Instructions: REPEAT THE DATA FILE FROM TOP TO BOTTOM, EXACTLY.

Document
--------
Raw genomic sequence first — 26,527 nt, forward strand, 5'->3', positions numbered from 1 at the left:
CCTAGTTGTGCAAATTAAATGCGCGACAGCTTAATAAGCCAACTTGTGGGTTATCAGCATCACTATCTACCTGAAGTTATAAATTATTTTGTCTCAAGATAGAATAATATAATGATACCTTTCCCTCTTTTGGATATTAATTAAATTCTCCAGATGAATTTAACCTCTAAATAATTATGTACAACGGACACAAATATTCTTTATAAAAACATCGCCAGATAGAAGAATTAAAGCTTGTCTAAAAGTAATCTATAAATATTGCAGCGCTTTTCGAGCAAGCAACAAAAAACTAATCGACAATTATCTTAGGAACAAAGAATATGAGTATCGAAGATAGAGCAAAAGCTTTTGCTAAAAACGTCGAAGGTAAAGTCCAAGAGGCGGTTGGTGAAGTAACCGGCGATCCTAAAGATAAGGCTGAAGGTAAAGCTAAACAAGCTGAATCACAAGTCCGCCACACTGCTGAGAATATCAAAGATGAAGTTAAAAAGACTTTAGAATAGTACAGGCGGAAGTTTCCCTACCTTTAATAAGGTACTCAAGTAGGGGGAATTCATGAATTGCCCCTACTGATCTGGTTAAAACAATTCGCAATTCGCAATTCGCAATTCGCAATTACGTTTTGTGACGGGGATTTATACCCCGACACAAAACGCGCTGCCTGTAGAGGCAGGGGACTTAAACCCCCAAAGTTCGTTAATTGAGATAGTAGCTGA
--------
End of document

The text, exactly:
Raw genomic sequence first — 26,527 nt, forward strand, 5'->3', positions numbered from 1 at the left:
CCTAGTTGTGCAAATTAAATGCGCGACAGCTTAATAAGCCAACTTGTGGGTTATCAGCATCACTATCTACCTGAAGTTATAAATTATTTTGTCTCAAGATAGAATAATATAATGATACCTTTCCCTCTTTTGGATATTAATTAAATTCTCCAGATGAATTTAACCTCTAAATAATTATGTACAACGGACACAAATATTCTTTATAAAAACATCGCCAGATAGAAGAATTAAAGCTTGTCTAAAAGTAATCTATAAATATTGCAGCGCTTTTCGAGCAAGCAACAAAAAACTAATCGACAATTATCTTAGGAACAAAGAATATGAGTATCGAAGATAGAGCAAAAGCTTTTGCTAAAAACGTCGAAGGTAAAGTCCAAGAGGCGGTTGGTGAAGTAACCGGCGATCCTAAAGATAAGGCTGAAGGTAAAGCTAAACAAGCTGAATCACAAGTCCGCCACACTGCTGAGAATATCAAAGATGAAGTTAAAAAGACTTTAGAATAGTACAGGCGGAAGTTTCCCTACCTTTAATAAGGTACTCAAGTAGGGGGAATTCATGAATTGCCCCTACTGATCTGGTTAAAACAATTCGCAATTCGCAATTCGCAATTCGCAATTACGTTTTGTGACGGGGATTTATACCCCGACACAAAACGCGCTGCCTGTAGAGGCAGGGGACTTAAACCCCCAAAGTTCGTTAATTGAGATAGTAGCTGA